Vin Scully was back in the Dodgers’ broadcast booth yesterday after missing the home opener and a total of five games with a strong cold.
It was good timing for the 84-year-old legend’s return, as he was able to regale listeners with first-hand stories on Jackie Robinson Day.
Scully revealed that he first felt sick and “couldn’t stop coughing” during the April 7 game against the Padres and finally decided he had to miss some time when doctors told he was “one click away from pneumonia”:
I was so angry at myself for being sick. But then I thought, I didn’t do anything to make myself sick, so I could just be angry at the fates. There was disappointment and, of course, a little self-pity. Finally, I decided that was enough of the emotion, let’s see if I can get myself well. … It was heartbreaking not being here. I had all kinds of emotions, many of which were humility, because I am just a regular guy. I am the most ordinary guy you could ever meet in your life, and I was given a gift, that gift being to call the games. And so I cherish every day on this earth
The Yankees’ offense finally woke up, scoring eight runs in Game 3 of the ALCS on Monday night while the pitching kept the Astros’ offense at bay. That came after scoring a total of two runs against Astros pitching in the first two games. For a recap of the Yankees’ scoring in Game 3, click here.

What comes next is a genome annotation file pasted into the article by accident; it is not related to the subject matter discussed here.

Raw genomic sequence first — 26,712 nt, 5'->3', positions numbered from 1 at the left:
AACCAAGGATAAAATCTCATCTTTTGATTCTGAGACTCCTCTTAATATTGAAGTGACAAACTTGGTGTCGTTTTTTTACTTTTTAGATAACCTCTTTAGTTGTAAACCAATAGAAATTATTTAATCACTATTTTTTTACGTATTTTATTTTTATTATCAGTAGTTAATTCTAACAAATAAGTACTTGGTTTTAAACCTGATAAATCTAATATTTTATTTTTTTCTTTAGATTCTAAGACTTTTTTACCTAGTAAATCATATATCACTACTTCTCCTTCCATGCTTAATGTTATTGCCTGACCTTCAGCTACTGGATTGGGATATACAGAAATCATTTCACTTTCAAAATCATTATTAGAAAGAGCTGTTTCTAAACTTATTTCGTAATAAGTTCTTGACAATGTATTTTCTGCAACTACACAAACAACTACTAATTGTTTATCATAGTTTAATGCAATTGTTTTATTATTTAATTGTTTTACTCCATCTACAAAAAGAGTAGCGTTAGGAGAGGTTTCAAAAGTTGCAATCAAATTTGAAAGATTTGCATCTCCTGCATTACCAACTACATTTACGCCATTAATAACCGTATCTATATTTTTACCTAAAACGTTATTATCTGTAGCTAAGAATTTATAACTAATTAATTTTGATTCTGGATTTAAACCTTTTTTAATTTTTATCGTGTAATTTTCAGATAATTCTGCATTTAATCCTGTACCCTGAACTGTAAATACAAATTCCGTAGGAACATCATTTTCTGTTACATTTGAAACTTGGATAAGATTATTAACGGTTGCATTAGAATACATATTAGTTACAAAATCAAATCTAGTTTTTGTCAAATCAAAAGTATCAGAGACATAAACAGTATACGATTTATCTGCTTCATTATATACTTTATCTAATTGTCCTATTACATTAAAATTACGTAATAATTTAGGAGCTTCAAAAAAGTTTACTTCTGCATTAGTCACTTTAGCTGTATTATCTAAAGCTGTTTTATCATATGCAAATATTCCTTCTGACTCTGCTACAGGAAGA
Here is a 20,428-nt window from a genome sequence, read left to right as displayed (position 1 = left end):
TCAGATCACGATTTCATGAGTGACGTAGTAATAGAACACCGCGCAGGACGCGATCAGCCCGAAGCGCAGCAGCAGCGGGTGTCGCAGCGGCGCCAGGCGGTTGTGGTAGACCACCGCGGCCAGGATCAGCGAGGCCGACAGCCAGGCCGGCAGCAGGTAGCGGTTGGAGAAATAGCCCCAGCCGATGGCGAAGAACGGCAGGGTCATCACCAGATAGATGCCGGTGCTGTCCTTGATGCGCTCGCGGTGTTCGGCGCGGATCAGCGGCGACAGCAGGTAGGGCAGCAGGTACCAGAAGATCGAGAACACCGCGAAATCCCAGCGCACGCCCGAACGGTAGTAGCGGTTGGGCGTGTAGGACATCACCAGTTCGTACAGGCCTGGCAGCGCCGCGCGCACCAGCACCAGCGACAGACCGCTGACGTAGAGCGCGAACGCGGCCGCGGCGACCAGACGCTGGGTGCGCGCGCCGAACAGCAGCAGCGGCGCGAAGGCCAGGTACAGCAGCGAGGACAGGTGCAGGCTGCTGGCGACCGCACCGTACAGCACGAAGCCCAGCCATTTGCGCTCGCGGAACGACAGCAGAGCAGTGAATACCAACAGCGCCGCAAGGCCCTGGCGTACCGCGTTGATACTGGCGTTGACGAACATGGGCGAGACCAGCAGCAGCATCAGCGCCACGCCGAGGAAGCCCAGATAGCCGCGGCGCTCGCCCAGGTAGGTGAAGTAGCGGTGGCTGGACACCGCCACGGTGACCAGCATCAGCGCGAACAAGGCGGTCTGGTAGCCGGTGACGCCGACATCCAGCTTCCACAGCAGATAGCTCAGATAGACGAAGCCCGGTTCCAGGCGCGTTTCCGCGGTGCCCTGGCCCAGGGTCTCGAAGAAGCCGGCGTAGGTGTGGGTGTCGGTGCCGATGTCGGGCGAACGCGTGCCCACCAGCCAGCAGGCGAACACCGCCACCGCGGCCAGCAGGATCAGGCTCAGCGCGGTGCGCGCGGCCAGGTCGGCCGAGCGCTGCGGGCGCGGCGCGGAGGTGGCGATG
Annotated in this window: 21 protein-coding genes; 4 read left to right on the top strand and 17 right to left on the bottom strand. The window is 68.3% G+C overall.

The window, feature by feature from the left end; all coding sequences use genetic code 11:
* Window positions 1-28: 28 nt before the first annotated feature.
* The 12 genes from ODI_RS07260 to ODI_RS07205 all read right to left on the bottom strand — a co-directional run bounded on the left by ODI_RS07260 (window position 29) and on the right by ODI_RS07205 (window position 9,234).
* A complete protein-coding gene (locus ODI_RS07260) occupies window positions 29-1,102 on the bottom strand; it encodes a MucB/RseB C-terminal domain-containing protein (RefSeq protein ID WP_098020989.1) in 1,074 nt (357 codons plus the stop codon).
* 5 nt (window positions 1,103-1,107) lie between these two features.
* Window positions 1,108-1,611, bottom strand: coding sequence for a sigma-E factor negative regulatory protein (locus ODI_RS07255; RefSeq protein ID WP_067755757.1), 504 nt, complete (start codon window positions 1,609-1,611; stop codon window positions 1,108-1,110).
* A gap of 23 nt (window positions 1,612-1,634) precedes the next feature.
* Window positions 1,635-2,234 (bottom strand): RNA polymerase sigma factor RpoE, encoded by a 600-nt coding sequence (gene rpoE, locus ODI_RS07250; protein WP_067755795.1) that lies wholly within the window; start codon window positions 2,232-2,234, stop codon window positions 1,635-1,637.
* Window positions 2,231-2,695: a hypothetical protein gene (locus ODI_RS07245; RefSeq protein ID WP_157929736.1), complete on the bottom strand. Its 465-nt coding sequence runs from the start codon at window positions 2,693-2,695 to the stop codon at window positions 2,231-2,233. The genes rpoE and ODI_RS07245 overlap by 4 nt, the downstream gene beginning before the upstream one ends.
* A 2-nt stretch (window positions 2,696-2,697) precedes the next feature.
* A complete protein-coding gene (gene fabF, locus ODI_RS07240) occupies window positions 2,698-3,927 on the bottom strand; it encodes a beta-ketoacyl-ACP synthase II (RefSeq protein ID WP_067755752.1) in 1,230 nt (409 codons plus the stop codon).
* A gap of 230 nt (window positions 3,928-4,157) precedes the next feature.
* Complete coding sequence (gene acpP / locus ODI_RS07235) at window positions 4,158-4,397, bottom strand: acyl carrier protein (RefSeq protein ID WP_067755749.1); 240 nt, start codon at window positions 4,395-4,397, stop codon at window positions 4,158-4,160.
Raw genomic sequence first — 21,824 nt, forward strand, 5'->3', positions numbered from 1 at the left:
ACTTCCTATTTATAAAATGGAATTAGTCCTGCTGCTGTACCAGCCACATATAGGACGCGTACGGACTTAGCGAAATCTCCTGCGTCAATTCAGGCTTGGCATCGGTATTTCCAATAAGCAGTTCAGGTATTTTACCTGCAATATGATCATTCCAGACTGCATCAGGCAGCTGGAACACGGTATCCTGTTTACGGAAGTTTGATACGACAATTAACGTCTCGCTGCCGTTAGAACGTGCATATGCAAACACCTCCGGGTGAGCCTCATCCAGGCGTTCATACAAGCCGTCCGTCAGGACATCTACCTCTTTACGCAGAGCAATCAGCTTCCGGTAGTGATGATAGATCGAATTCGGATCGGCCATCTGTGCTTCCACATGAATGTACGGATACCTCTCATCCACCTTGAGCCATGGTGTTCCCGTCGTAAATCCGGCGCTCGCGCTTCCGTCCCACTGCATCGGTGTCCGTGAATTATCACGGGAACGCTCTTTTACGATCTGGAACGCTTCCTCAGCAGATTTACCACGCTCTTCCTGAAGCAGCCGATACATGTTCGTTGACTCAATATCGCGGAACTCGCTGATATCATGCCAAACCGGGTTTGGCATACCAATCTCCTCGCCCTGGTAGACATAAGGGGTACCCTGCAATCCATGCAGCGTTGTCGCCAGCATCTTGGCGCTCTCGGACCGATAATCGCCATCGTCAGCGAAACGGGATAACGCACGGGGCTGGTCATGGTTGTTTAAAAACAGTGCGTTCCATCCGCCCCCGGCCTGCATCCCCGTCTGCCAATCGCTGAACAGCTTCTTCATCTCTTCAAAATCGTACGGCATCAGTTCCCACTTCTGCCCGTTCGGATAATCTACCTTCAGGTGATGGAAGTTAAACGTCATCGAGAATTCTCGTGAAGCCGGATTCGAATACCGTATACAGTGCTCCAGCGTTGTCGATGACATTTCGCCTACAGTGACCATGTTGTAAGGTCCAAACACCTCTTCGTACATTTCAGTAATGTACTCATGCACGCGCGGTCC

CC Sabathia wasn’t dominant, but he executed pitches when he needed to most, preventing the Astros from capitalizing on their opportunities. Overall, he gave up three hits and four walks while striking out five on 99 pitches. He’s the first pitcher, age 37 or older, to throw six shutout innings in the postseason since Pedro Martinez for the Phillies against the Dodgers in Game 2 of the 2009 NLCS. Monday’s start also marked Sabathia’s first career scoreless outing in the postseason — it was his 22nd postseason appearance.
Astros starter Charlie Morton couldn’t escape the fourth inning, when he allowed a run and loaded the bases before departing. Will Harris allowed all three inherited runners to score on Aaron Judge‘s three-run home run to left field. Morton was ultimately charged with seven runs on six hits, two walks, and a hit batsman with three strikeouts in 3 2/3 innings.
The Yankees’ bullpen held the fort after the sixth. Adam Warren worked a scoreless seventh. Warren returned in the eighth and retired the side in order, despite yielding a pair of well-struck balls to deep center field.
In the ninth, Dellin Betances walked both hitters he faced to start the frame. Unsurprisingly, manager Joe Girardi had a short leash and brought in Tommy Kahnle. Kahnle gave up a single to Cameron Maybin then struck out George Springer, but walked Alex Bregman to force in a run. Kahnle got Jose Altuve to ground into a 4-3 double play to end the game in an 8-1 victory, giving the Yankees their first win of the series.
The ALCS continues on Tuesday at 5 PM ET. The Astros will start Lance McCullers and the Yankees will send Sonny Gray to the hill.